Conlan also cites Judge Carney prohibiting Conlan and his co-counsel, Barry Cappello, from discussing a defamation lawsuit Cardi filed in Atlanta federal court against YouTuber Tasha Kebe, which led to a $4 million judgment in Cardi’s favor after she won the jury trial.

Cappello told the judge he wanted to question Cardi about the emotional harm she and a psychologist said Tasha’s defamatory statements caused her, to try to draw comparisons between Brophy’s claims that Cardi’s album cover casts him in a false light and is defamatory.

But Carney restricted Cappello’s direct-examination of the rapper after tense exchanges that included Cappello telling her, “Do you want to be here all afternoon? Let’s try to get through this. The jury is here for all of us, including you. So let’s respect everyone in the courtroom if we can.”

Trial resumed about 15 minutes later with Carney restricting Cappelo to 30 more minutes and directing Cardi to answer yes or no and explain further if necessary. Carney did not allow Cappello to ask Cardi any questions in a re-direct exam after she was cross-examined by her lead lawyer Lisa Moore of Moore Pequignot LLC in Atlanta, who handled the defamation trial.

Conlan said the judge’s decision amounted to “the denial of Plaintiff’s fundamental due process right to cross-examine Ms. Almanzar.”

Cardi’s lawyers have until Dec. 12 to file their opposition.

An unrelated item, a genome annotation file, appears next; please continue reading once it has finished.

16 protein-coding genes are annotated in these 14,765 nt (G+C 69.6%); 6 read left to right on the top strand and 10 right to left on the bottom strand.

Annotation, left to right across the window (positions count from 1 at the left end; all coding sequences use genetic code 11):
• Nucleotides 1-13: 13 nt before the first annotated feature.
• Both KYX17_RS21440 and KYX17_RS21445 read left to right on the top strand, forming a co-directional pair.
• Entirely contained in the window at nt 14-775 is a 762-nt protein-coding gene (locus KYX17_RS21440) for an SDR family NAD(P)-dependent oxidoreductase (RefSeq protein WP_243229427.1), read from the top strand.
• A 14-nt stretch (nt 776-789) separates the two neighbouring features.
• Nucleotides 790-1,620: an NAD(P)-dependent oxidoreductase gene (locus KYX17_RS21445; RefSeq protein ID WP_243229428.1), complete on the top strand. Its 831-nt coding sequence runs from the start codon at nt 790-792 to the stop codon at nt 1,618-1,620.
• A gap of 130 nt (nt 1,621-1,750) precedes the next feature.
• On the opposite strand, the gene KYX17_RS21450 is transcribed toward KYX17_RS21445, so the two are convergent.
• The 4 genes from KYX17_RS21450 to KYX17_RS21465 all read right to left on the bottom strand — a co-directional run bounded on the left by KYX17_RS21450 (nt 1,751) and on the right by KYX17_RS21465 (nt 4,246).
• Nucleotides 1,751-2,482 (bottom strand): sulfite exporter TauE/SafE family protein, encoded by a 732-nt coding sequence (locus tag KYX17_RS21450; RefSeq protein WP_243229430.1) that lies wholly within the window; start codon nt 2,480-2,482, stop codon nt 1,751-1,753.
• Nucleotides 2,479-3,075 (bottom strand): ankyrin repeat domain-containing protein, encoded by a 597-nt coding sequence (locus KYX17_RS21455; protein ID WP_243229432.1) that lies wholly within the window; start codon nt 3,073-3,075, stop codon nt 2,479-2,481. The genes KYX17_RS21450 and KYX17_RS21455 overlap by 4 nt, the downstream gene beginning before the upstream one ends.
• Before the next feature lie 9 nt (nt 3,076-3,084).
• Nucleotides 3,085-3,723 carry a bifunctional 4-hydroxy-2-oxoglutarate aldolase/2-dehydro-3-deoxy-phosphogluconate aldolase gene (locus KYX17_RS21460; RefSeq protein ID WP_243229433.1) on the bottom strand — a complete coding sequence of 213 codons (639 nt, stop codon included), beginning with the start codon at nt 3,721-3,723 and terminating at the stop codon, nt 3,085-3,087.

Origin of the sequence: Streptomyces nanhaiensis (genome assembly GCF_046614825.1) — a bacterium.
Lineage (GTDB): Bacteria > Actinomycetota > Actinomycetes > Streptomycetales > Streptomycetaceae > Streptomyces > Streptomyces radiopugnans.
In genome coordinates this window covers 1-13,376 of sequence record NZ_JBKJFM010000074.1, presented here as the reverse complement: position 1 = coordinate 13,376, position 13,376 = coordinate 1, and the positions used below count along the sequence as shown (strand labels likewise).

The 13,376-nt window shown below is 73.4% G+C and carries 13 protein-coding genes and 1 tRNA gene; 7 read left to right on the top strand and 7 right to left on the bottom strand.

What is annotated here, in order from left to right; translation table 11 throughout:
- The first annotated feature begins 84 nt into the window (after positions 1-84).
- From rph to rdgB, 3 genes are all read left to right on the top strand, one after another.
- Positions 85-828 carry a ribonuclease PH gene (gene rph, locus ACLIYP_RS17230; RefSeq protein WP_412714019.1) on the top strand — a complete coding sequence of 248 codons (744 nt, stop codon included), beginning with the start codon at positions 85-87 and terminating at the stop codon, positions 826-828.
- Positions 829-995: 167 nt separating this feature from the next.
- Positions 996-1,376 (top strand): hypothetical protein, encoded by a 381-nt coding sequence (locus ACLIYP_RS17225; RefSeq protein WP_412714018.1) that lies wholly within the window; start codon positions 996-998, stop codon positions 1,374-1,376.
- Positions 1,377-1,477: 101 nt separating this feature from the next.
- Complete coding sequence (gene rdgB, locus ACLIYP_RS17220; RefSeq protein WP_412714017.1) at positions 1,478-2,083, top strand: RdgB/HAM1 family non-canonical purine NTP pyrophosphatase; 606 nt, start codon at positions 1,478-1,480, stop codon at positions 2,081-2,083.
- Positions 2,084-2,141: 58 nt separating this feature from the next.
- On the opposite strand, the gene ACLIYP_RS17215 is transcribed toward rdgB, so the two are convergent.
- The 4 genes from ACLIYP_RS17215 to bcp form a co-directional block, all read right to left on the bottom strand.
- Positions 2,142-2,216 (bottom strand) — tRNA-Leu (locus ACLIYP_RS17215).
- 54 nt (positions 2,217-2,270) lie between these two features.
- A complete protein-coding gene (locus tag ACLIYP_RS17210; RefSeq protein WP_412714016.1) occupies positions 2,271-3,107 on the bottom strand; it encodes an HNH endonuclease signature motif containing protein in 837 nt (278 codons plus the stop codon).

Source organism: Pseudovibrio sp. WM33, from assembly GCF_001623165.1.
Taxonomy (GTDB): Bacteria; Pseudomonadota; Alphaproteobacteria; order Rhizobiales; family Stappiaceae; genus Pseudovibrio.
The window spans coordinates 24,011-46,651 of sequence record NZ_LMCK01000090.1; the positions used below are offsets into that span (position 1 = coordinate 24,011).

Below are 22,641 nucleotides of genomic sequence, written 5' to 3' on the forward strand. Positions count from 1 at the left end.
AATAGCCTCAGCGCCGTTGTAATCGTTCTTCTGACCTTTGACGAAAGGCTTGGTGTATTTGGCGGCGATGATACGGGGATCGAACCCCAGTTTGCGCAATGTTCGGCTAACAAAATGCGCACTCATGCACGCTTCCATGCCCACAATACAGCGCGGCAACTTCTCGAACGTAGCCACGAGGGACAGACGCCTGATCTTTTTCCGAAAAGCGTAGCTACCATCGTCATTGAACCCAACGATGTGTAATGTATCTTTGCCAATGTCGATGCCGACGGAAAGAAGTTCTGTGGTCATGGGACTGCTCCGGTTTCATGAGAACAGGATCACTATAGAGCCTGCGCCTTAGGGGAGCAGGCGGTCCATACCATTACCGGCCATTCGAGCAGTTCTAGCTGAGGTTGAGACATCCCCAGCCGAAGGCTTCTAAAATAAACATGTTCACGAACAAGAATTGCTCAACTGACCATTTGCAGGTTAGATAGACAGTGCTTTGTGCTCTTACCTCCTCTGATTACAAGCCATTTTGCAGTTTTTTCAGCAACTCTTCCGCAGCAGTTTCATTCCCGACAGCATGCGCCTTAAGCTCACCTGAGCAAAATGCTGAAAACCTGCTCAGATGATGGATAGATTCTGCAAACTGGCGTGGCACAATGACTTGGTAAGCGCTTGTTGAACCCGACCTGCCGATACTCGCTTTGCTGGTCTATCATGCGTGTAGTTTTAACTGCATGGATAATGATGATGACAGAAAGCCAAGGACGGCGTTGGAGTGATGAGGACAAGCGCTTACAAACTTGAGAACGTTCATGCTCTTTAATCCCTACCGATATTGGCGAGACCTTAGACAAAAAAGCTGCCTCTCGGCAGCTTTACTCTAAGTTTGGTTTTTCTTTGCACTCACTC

Read the full motion here.

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A graduate of the University of Oregon, Meghann worked at The Spokesman-Review in Spokane, Washington, and the Idaho Statesman in Boise, Idaho, before moving to California in 2013 to work at the Orange County Register. She spent four years as a litigation reporter for the Los Angeles Daily Journal and one year as a California-based editor and reporter for and associated publications such as The National Law Journal and New York Law Journal before joining Law & Crime News. Meghann has written for The Washington Post, Los Angeles Times, The New York Times, Los Angeles Magazine, Bloomberg Law, ABA Journal, The Forward, Los Angeles Business Journal and the Laguna Beach Independent. Her Twitter coverage of federal court hearings in a lawsuit over homelessness in Los Angeles placed 1st in the Los Angeles Press Club's Southern California Journalism Awards for Best Use of Social Media by an Independent Journalist in 2021. An article she freelanced for Los Angeles Times Community News about a debate among federal judges regarding the safety of jury trials during COVID also placed 1st in the Orange County Press Club Awards for Best Pandemic News Story in 2021.